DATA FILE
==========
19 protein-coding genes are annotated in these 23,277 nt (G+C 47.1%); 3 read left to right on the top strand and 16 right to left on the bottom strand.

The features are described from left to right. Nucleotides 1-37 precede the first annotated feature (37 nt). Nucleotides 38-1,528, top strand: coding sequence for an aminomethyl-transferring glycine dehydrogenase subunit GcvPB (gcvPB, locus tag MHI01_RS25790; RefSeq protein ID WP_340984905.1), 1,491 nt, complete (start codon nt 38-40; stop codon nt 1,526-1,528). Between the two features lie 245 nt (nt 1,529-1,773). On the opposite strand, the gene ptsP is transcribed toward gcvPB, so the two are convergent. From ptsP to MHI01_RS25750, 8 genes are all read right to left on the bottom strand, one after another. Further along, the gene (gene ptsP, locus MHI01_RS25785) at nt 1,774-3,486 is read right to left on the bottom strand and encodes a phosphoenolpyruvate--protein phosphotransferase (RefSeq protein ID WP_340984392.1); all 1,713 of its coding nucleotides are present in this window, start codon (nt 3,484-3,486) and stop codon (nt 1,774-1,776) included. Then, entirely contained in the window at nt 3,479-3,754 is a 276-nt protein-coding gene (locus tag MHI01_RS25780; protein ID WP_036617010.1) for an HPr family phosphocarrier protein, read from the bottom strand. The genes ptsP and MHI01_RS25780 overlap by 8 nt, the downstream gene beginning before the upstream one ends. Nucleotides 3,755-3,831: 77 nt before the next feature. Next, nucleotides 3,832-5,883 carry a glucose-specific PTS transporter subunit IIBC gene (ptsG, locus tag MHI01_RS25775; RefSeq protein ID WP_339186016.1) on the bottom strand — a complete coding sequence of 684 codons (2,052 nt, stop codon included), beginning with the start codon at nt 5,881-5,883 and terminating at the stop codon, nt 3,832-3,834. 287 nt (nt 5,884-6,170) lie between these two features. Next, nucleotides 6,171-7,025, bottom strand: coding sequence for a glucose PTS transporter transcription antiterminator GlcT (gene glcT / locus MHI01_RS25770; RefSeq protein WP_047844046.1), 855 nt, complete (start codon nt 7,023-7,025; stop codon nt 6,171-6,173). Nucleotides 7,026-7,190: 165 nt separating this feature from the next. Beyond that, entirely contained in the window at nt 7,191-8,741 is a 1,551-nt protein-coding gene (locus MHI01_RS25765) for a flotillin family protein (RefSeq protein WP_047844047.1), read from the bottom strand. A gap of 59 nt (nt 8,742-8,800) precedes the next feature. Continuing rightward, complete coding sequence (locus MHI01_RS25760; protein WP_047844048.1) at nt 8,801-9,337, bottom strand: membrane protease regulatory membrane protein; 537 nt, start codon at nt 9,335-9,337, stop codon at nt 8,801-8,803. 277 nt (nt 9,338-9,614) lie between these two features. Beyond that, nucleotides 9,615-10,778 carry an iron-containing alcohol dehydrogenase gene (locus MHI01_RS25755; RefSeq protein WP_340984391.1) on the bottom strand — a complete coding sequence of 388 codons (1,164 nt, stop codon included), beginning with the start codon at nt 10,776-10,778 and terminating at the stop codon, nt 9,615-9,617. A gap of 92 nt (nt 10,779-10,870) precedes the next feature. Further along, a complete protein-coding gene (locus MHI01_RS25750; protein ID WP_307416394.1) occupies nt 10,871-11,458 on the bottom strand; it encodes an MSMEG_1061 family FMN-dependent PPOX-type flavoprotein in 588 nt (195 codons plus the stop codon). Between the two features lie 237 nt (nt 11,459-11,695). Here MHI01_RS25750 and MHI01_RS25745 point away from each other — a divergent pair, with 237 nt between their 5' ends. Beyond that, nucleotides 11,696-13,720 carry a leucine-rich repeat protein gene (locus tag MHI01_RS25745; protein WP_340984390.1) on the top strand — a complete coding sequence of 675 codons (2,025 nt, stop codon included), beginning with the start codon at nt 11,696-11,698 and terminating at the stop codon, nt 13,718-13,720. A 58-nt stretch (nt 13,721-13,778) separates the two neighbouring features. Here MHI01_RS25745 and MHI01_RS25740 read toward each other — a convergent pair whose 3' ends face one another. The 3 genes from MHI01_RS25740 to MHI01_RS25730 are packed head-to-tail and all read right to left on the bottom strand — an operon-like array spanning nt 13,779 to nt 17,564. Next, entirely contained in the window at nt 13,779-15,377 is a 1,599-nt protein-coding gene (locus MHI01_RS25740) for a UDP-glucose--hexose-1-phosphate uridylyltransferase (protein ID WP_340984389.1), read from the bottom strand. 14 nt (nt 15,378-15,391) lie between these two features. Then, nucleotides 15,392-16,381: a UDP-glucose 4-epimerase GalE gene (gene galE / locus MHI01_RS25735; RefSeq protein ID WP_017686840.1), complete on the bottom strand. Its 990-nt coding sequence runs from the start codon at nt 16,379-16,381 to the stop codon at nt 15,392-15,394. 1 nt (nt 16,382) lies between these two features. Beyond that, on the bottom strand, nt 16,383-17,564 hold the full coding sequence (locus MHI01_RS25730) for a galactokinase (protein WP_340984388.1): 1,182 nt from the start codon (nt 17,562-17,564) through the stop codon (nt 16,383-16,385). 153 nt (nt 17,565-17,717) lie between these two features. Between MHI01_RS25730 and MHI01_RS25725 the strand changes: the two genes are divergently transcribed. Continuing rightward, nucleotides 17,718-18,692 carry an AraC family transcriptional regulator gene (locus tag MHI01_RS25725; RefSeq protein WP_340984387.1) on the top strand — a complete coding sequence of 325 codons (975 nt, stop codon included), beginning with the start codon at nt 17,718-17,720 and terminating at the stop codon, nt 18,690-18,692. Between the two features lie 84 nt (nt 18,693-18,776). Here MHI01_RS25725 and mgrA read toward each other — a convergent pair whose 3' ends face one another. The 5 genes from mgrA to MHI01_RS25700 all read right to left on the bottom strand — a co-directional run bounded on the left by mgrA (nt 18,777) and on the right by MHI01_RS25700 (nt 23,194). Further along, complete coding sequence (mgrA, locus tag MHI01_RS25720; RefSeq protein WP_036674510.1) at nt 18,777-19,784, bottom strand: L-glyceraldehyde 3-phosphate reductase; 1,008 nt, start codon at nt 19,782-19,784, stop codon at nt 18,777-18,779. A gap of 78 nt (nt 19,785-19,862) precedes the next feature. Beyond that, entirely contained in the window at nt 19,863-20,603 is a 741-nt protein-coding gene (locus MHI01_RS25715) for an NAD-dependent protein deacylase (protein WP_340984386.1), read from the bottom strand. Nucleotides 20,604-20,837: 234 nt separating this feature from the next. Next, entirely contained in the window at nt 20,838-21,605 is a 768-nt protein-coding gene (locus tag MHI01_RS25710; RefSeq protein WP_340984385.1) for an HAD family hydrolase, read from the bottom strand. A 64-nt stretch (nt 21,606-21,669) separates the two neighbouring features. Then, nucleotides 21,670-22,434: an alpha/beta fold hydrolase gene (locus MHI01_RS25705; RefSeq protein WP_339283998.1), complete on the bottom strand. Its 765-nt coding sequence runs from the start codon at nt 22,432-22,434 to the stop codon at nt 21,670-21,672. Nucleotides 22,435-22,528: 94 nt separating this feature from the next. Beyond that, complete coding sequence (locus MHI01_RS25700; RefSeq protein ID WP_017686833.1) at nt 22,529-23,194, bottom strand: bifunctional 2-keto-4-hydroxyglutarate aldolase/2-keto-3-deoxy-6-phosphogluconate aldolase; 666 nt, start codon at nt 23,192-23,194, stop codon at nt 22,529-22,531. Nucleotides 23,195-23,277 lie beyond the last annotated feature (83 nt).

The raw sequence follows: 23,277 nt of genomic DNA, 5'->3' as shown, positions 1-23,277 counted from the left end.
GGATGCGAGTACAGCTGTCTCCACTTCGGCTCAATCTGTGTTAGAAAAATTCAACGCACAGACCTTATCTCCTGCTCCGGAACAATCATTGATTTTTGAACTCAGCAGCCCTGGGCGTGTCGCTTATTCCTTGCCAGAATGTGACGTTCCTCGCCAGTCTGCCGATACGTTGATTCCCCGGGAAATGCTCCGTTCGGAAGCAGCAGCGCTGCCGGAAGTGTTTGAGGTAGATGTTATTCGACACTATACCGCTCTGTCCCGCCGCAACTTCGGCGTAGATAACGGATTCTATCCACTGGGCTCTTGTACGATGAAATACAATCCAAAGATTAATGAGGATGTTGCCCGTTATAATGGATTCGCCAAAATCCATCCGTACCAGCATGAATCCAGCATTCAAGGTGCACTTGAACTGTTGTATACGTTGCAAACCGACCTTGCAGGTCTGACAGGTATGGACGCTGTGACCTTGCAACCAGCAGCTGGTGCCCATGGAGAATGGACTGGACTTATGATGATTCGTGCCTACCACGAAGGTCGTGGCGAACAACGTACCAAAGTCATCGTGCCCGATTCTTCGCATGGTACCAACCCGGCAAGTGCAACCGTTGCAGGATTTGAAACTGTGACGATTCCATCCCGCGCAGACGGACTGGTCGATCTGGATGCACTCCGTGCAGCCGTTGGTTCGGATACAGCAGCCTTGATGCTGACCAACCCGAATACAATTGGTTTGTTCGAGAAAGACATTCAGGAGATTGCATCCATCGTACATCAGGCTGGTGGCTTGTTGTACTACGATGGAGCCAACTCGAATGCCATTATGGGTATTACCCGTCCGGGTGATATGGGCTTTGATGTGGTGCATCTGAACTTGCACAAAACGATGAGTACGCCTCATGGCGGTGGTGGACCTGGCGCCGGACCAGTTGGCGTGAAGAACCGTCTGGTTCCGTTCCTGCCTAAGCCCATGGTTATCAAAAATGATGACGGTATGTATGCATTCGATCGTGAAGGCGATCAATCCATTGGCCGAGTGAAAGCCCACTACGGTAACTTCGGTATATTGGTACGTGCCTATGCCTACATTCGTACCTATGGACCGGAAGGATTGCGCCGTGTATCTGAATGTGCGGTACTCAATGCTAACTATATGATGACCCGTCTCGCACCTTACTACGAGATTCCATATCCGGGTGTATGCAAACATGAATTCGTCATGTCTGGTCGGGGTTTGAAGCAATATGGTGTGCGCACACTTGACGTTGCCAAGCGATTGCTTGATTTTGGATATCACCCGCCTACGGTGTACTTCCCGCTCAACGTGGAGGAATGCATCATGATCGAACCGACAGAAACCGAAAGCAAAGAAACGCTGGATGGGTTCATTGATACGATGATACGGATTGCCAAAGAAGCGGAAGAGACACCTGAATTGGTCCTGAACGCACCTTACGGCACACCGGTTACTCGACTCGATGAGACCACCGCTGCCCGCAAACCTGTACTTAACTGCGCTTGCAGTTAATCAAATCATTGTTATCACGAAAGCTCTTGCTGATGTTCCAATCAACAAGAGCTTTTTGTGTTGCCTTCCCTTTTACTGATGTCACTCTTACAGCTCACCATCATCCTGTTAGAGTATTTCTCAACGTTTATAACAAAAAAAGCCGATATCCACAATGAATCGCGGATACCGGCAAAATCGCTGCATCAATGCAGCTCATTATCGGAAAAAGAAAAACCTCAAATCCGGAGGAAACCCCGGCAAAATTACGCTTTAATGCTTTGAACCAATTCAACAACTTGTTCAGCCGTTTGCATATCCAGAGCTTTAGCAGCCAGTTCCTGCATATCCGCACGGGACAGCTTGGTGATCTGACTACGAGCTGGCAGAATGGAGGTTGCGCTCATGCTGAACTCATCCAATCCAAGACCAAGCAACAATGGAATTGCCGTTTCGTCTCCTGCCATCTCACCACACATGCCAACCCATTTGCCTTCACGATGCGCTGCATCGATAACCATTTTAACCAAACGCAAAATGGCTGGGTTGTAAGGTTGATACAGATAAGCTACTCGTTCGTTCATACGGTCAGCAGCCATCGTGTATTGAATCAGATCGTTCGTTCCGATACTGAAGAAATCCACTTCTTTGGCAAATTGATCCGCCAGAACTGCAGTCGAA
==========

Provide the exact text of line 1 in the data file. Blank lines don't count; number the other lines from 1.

19 protein-coding genes are annotated in these 23,277 nt (G+C 47.1%); 3 read left to right on the top strand and 16 right to left on the bottom strand.